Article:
Brexit fishing FAILURE: Boris leaves hundreds of jobs on brink after botching Norway deal
Boris Johnson ‘sacrificed fishing industry’ says June Mummery
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With UK Fisheries’ flagship Kirkella, the last British vessel catching cod and haddock in Norwegian waters, currently tied up in Hull without any viable long-term fishing opportunities, CEO Jane Sandell has admitted her bewilderment at the sequence of events that has led to the current crisis. And she also launched a scathing attack on Environment Minister George Eustice, whom she said owed the industry an “explanation”.
She said: “This is a very black day for Britain. George Eustice owes our crews and the Humberside region an explanation as to why Defra was unable even to maintain the rights we have had to fish in Norwegian waters for decades, never mind land the boasts of a ‘Brexit Bonus’, which has turned to disaster.
“In consequence, there will be no British-caught Arctic cod sold through chippies for our national dish – it will all be imported from the Norwegians, who will continue to sell their fish products to the UK tariff-free while we are excluded from these waters.
“Quite simply, this is a disgrace and a national embarrassment.”
Citing “sources close to the talks”, UK Fisheries earlier warned the Norwegians were ready to walk away from the table if a deal was not secured today.
Such an outcome means no fishing opportunities for Kirkella in 2021, and would effectively lead to the end of distant-waters fishing – in other words, fishing by British crews outside of UK waters – from Hull.
Crews would therefore be forced to seek work in other sectors of the economy, assuming they were able to do so in the economically deprived Humberside region.
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If they were successful, it would be highly probable that they would be lost to the fishing industry permanently.
On top of which, the £180million which UK Fisheries has already invested in the industry would go to waste, which further planned investments of up to £100million would be lost to the UK.
The Government is fully aware of the situation, UK Fisheries has stressed, with the company having campaigned to save the industry for two years, since Kirkella was christened at Greenwich by HRH the Princess Royal.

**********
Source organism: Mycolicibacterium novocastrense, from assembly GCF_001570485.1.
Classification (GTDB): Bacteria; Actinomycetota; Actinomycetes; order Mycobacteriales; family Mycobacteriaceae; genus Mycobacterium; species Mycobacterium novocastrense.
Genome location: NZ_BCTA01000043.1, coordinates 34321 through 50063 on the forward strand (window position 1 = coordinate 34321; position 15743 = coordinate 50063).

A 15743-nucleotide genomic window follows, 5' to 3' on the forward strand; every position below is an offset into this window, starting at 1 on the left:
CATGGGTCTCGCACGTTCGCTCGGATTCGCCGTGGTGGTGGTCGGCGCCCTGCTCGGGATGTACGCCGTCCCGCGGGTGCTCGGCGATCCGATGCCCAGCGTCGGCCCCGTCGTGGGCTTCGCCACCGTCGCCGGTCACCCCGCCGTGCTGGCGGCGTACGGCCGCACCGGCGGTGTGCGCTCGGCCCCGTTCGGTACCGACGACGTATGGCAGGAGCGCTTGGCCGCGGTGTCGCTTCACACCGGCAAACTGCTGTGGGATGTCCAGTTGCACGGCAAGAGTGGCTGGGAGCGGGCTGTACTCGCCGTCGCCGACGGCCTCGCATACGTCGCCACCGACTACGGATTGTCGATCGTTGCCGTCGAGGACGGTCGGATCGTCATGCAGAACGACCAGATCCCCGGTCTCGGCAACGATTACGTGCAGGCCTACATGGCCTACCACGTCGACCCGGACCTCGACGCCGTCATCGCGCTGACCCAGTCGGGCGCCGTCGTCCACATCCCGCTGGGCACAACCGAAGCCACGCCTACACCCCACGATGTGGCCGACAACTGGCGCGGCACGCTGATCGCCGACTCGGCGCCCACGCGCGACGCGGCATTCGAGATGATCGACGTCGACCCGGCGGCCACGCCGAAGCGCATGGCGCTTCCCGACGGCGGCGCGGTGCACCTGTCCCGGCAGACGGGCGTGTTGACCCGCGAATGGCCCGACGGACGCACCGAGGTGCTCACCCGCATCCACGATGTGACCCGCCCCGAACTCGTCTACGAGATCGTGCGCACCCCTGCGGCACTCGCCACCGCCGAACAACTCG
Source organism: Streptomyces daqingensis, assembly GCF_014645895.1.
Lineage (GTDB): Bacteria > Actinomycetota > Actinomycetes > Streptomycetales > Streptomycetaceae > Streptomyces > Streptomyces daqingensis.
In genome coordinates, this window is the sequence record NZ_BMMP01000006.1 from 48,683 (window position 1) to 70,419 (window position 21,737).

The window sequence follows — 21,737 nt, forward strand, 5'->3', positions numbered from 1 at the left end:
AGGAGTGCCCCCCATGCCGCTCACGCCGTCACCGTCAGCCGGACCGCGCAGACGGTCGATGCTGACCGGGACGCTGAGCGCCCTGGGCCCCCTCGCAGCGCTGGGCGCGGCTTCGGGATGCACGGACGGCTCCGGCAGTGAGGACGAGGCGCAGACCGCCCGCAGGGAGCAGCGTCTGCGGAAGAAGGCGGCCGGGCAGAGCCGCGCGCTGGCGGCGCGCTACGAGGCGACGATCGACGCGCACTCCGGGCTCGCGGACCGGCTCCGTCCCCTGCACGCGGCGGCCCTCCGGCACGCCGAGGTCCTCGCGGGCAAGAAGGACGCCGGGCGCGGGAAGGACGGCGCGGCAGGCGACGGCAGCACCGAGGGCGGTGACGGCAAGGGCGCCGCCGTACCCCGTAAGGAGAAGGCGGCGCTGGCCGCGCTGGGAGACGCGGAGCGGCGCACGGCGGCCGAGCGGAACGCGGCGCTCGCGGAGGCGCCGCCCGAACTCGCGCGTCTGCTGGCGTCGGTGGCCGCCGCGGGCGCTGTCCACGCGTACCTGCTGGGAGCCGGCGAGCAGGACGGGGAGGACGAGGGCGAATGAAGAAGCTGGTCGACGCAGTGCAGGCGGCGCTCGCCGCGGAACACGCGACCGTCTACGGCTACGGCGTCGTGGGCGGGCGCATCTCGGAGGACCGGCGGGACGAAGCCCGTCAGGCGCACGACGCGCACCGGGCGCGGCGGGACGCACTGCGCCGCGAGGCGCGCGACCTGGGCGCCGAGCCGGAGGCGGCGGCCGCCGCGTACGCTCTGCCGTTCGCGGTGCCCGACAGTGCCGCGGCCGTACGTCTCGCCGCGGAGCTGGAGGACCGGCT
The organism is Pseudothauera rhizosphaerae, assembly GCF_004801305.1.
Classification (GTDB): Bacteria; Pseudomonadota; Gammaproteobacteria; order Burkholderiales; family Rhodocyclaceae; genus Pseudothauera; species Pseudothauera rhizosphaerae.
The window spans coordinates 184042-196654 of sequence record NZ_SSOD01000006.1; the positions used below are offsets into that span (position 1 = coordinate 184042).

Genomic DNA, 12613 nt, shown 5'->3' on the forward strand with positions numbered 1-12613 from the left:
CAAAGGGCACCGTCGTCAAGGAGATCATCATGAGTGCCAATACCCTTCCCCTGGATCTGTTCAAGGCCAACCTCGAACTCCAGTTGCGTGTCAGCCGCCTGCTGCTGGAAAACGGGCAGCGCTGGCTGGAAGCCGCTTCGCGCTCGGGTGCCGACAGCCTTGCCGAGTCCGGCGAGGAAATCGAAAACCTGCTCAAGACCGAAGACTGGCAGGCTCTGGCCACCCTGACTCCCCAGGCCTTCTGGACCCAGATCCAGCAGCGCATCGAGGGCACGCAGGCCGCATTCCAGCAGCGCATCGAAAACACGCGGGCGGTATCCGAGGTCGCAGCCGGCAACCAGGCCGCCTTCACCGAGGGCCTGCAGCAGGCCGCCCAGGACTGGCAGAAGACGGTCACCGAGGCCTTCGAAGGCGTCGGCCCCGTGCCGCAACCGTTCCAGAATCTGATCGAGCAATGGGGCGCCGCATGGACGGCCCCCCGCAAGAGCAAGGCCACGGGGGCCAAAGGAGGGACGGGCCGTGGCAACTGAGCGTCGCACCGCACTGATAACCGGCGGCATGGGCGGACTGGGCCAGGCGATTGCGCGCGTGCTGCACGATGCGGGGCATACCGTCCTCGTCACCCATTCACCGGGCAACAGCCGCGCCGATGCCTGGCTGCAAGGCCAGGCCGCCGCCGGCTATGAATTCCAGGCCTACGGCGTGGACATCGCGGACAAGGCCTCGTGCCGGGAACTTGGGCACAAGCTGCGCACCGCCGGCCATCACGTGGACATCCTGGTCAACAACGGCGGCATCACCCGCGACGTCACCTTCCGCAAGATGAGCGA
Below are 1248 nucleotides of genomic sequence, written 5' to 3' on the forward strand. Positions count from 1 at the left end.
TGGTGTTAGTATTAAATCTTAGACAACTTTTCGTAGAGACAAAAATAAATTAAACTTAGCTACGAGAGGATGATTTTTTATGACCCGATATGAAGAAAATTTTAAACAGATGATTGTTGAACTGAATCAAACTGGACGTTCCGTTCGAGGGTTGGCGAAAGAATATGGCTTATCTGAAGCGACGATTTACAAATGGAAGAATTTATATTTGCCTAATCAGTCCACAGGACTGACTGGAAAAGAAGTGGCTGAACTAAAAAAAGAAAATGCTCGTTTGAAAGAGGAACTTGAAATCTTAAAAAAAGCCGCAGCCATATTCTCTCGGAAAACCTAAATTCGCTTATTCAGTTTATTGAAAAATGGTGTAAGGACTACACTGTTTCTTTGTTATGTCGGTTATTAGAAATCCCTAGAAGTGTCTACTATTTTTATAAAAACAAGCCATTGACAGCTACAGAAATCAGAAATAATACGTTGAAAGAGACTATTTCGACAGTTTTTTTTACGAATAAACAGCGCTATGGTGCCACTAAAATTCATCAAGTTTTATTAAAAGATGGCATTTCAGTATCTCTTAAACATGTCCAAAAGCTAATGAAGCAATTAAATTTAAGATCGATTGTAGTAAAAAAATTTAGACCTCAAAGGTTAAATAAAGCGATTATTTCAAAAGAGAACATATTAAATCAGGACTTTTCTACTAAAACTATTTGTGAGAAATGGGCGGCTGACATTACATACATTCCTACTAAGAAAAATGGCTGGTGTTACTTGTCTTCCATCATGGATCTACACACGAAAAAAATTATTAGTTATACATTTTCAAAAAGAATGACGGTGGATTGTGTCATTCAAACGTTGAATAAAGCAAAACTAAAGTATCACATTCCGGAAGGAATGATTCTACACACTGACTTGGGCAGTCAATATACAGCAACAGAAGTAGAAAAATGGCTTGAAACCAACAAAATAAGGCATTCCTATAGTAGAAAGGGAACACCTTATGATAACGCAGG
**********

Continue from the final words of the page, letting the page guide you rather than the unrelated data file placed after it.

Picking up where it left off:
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Without urgent action by Defra, there was now a very real possibility that the ship had brought home her very last British-caught cod to Hull.
In such circumstances, all the cod sold in UK chip shops from now on will be imported.
Ms Sandell said: “The UK wanted to be an independent coastal state, but the only beneficiaries of Brexit will turn out to be a handful of Scottish pelagic fishing barons.
“Everyone else – including much of the UK domestic fleet and the people who work in it, will lose out.”
Speaking today, Jeremy Percy, chairman of the New Under Tens Fisherman’s Association (NUFTA), mentioned Ms Sandall’s plight in the course of a withering assessment of the Government’s strategy with respect to the fishing industry.
He told Express.co.uk: “‘Dog’s breakfast’ sums it up really.
“The whole EU Exit with regard to fisheries has been a complete debacle from beginning to end.
“Our negotiators have yet to secure a long term deal with the EU on quotas or with Norway.
He added: “The latter means that the UK’s largest fishing vessel, Kirkella, is unable to fish in their waters as she would have been doing by now in normal times.
“You should speak with Jane Sandell, CEO at UK Fisheries who is less than happy with the situation!”
He concluded: “So less fish not more, fewer and more expensive and complex exports, shellfish businesses in disarray, the smaller scale sector entirely shafted at not having the EU fleet removed from our 6-12 mile zone, despite ardent promises to the contrary by the Fisheries Minister.”
A Defra spokesman said: “We have always been clear that we will only strike agreements if they are balanced and in the interests of the UK fishing industry
“We put forward a fair offer on access to UK waters and the exchange of fishing quotas, but we have concluded that our positions remain too far apart to reach an agreement this year.
“Norway is a key partner and we will continue to work with them over the course of the year.”
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